Watch and listen in the next few days the comments of the Turkish government. I am more than sure that they will display little or no sorrow for Dink's family, the Armenian community, or their responsibility to finally admit their past genocidal ways against their prominent ethnic minority. Instead, I am going to guarantee that the Turkish government will convey how Dink's killing will affect their IMAGE in the public eye now that EU membership is at play. In effect, a murderer just completly screwed up the nice and neat little show and tell Turkey is trying to sell to the public. And, that is why I think the focus should be on how Armenians are treated in Turkey, rather than the other issues.
What a terrible way to die, at the hands of monsters.
As published in the New Anatolian, here is an excerpt from Hrant Dink's last column:
"In the beginning I wasn't worried about the investigation of me by the Sisli public prosecutor on suspicion of "insulting Turkishness." It wasn't the first time this had happened. I was already familiar with such a case from Sanliurfa. I had faced three years of trials on the same charge, as at a conference in 2002 I said that in terms of nationality I'm not a Turk, but an Armenian and a Turkey citizen.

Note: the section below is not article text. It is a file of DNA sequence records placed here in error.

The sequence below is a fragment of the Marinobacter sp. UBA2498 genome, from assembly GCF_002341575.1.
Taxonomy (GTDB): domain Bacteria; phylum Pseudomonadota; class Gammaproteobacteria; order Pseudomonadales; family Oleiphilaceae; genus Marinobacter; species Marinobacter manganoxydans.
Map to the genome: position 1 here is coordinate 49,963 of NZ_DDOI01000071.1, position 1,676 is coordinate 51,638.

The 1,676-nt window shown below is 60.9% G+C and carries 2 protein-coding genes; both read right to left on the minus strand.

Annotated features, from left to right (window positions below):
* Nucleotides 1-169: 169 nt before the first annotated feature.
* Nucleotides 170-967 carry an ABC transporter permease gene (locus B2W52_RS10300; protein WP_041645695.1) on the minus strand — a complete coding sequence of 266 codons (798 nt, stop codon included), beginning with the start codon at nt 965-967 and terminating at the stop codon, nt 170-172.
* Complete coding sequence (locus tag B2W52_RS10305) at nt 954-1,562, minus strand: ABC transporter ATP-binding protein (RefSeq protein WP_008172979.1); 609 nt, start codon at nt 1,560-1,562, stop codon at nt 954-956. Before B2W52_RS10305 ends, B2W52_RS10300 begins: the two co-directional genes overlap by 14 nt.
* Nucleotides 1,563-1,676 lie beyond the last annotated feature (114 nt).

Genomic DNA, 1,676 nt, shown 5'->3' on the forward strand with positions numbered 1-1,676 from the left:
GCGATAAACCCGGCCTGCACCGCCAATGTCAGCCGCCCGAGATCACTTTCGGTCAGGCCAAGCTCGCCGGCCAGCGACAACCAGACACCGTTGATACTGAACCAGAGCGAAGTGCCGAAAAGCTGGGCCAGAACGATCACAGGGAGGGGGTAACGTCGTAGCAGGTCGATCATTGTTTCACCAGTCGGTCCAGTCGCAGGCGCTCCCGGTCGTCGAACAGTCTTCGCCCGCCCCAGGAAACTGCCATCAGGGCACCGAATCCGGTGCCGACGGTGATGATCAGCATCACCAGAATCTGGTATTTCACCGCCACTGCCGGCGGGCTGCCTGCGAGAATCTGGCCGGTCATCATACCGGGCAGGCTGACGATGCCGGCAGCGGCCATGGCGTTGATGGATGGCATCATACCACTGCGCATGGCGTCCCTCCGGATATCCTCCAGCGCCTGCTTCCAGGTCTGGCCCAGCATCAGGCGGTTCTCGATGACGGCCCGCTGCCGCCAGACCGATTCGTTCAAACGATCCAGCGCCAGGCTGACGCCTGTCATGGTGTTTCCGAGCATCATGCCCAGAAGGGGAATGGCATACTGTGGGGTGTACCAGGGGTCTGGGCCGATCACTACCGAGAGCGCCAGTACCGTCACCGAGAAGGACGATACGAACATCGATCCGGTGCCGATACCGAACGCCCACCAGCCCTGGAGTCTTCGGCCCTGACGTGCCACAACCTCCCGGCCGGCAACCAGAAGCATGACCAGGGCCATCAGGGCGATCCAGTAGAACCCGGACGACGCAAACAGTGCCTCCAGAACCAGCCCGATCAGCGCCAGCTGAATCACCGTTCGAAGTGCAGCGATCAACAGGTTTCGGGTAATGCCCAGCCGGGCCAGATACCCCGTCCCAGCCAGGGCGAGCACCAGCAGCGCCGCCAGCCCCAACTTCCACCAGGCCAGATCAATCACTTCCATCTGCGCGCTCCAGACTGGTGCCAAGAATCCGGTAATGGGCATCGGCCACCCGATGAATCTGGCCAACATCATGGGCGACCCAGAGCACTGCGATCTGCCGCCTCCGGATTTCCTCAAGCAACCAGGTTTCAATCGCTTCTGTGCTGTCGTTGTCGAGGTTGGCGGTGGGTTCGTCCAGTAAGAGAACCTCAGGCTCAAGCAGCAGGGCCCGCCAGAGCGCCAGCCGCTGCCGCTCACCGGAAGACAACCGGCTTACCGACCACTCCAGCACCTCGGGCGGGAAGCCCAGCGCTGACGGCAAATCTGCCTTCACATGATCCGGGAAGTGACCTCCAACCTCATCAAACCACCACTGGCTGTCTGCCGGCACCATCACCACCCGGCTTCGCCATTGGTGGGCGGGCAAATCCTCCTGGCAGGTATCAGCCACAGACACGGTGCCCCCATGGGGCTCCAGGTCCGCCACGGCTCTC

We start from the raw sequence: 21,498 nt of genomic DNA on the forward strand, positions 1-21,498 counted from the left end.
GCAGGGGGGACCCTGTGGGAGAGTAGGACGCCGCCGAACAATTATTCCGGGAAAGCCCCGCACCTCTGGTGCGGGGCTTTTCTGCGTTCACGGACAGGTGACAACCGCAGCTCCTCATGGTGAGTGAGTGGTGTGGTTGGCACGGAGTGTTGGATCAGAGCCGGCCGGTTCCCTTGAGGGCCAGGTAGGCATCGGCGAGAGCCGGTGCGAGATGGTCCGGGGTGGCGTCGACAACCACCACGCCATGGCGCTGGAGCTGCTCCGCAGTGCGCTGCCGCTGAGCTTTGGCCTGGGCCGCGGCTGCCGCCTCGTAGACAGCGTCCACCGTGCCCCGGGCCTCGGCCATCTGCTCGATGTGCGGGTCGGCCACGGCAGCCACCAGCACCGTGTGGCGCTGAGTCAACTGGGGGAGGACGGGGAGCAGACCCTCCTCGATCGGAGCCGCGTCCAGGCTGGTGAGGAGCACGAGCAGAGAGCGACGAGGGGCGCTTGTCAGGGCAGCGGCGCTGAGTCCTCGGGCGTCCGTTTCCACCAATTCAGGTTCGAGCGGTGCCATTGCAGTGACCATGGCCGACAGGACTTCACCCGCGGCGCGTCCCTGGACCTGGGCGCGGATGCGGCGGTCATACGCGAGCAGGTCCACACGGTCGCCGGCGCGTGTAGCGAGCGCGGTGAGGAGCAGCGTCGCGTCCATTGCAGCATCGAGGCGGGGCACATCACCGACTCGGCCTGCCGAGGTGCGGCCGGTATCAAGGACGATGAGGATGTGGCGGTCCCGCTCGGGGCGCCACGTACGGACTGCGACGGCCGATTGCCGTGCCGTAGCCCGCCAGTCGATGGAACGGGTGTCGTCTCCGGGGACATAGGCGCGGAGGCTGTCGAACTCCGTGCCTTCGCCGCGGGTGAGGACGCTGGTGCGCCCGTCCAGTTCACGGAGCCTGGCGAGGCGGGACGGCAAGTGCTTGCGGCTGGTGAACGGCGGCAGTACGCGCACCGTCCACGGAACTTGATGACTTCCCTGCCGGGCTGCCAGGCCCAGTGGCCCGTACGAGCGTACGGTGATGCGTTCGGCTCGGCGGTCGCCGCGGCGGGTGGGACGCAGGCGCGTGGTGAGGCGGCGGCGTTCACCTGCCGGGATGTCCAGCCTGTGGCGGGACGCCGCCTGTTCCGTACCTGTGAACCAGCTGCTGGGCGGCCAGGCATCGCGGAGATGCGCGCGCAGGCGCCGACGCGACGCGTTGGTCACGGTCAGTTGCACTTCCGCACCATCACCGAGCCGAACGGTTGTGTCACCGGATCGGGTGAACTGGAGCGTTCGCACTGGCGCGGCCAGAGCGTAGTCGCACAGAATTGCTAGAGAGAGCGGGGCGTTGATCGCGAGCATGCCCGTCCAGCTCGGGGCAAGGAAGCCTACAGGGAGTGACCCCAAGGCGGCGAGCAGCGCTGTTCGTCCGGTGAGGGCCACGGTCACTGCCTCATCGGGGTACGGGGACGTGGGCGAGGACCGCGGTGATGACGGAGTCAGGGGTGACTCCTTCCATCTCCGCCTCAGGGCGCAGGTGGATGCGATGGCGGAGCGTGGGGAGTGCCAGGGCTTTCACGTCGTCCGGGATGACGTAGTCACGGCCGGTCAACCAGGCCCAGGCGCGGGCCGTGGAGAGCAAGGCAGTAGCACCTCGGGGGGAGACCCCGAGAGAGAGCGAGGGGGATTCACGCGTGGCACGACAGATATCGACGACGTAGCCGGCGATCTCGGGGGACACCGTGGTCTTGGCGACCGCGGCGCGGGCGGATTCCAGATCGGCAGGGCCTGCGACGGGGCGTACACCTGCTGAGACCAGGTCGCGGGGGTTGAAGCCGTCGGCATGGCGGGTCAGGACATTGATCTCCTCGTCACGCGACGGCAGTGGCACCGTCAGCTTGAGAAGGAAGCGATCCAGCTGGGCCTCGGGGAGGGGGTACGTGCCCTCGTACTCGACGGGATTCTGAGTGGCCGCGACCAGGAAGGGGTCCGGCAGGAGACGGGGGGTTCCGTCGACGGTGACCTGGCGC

I didn't even know what was happening with the cases. I hadn't the slightest interest. Lawyer friends from Sanliurfa attended hearings of the trial in my absence.
When I went to the Sisli prosecutor to give testimony, I was quite unconcerned. I was confident in what I had written and my intent. When the prosecutor evaluated the entirety of my column, not only that specific sentence (which was meaningless in isolation), I knew he would understand that I had no intention to insult Turkishness and the comedy would come to an end. I was quite sure that after the investigation, there would be no charges filed.
I was full of confidence, but incredibly, charges were filed.
Still, I didn't lose my optimism.
I was so sure that, calling into a TV program one night, I told (ultranationalist) lawyer Kemal Kerincsiz, my chief accuser, not to count his chickens too soon, as I wouldn't be sentenced in this case and if I were, I would leave the country.
Just as an expert report of a commission of Istanbul University scholars presented to the court said the same.
There was no reason to worry, I thought, they would realize their mistake in this or that stage of the case.
But they didn't.
The prosecutor demanded punishment, despite the expert report.
Afterwards, the judge decided to give me six months.
Every time they made me notorious, branding me the "enemy of the Turks."
Fascists attacked me with racist curses in the courthouse.
They assailed me with insults plastered on signs.
The threatening phone calls, letters and e-mails went on for months, and their numbers kept growing.
Asking God to give me patience, I bore this burden while waiting for a verdict of acquittal.
When the verdict was announced, I thought, the reality would be revealed and these people would be ashamed of what they did.
But then the verdict was announced, and my hopes fell.
I found myself in the worst situation a person could be in.
The judge decided his verdict on behalf of the "Turkish nation," and so "insulting Turkishness" went down on my record."